Do it Yourself brings you another seasonal special. After last summer’s solar oven, we take a look at DIY winter projects, especially if you’re spending the holidays skiing.
An object connected to the snow slopes
Noel Portugal spends his winter break snowboarding at Snowbird resort in the United States. As he realized that in the days before his trip he was constantly checking the depth of the snow online, he put together this little object and connected it to the Snowbird website data, which is updated hourly. Since then, the snowy data has migrated to another web page, and the result can be reproduced, for example by using the open data from the Opensnow API.
Cut-out wooden ski stand
Fabricated in a Techshop (a workshop whose machines are available to members, similarly equipped to a fablab—see our quiz), this ski stand is made up of pieces carved out by a digital milling machine from a single plank of wood, then assembled by inserts, using no nails or screws. The CNC file is not dowloadable, but the tutorial provides relatively precise diagrams and dimensions.
Drying your boots with repurposed fans
Skiing for several days in a row often means starting off your days by putting on boots that are still wet from the day before—not the best experience. “Professional” drying systems consist of inserting a hot tube into the boot, so that you can put on boots that are warm, but still wet, in the morning. Slight improvement… This tutorial uses airflow instead of heat to evaporate the water. Apparently, turning on a repurposed fan powered by a 12V adapter inside each boot is enough to avoid the spongy mess in the morning. To be tested!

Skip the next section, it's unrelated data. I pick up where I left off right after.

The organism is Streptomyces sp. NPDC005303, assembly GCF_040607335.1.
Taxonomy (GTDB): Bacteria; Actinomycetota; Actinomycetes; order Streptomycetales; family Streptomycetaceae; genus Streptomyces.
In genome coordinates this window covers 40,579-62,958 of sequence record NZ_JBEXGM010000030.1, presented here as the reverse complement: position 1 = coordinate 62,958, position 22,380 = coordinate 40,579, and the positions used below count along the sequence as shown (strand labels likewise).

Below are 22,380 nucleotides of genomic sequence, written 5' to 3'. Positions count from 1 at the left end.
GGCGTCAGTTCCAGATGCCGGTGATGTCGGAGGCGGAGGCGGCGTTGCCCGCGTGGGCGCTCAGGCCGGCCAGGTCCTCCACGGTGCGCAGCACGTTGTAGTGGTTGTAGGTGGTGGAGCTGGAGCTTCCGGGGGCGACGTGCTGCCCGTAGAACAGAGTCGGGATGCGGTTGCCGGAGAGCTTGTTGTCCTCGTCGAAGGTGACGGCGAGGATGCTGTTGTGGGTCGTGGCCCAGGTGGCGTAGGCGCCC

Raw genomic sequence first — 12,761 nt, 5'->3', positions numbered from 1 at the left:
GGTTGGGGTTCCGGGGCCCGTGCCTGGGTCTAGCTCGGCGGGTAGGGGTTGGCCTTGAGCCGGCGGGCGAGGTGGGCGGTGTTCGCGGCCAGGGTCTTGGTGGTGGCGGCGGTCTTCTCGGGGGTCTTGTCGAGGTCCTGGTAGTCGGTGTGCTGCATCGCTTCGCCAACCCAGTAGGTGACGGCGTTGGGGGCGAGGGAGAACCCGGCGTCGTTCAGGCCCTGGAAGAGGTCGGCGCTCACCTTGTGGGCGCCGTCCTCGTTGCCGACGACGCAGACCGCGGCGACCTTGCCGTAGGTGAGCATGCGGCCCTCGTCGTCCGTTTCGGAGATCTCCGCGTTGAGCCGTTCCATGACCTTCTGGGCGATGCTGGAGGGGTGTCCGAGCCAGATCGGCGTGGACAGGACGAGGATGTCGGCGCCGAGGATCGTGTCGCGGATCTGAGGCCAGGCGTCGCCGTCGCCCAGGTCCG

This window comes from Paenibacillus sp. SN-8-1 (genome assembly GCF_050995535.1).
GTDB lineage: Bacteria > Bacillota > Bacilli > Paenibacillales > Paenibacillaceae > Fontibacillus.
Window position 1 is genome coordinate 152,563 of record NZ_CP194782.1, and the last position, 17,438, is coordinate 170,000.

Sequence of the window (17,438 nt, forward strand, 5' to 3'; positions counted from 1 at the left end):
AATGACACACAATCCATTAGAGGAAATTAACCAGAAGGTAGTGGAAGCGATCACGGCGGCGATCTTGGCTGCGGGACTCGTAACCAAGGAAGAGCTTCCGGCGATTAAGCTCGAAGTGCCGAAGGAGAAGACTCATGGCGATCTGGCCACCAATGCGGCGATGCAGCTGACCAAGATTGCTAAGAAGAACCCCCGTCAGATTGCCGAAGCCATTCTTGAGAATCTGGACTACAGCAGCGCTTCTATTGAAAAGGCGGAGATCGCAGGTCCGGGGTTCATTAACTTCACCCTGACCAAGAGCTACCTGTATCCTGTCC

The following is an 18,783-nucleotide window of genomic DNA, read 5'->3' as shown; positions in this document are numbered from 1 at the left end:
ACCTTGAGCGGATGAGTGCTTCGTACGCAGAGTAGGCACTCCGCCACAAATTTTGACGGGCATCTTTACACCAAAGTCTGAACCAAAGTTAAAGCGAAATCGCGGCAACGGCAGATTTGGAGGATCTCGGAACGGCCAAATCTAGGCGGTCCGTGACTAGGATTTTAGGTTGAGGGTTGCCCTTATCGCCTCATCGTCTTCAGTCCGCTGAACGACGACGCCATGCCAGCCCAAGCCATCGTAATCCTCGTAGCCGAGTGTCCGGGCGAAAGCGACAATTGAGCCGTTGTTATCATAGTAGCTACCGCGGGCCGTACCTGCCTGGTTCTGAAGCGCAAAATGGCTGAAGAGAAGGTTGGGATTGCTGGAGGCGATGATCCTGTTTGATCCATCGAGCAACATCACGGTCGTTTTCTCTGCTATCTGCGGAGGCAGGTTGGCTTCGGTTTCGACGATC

Measuring the slope with your poles
To be certain of the angle of the slope before launching yourself into a vertical exploit, look no further than the PoleClinometer, a sticker by engineer and cross-country skier Grayson King. Wrapping the sticker around the top of the pole supposedly lets you measure the slope angle simply, immediately and reliably without even removing your gloves. The stickers are for sale, but easily reproduced according to the website.
Skiing down a video projection
White snow makes an excellent video projection screen. More for fun than to develop a functional prototype, Renard Bleu attached a video projector to his helmet, tilted downward, and made a PowerPoint (yes, PowerPoint) video animation of a few seconds. The same concept could be applied to a sensor (accelerometer and/or GPS for example) to synchronize the animation speed with the skier’s speed.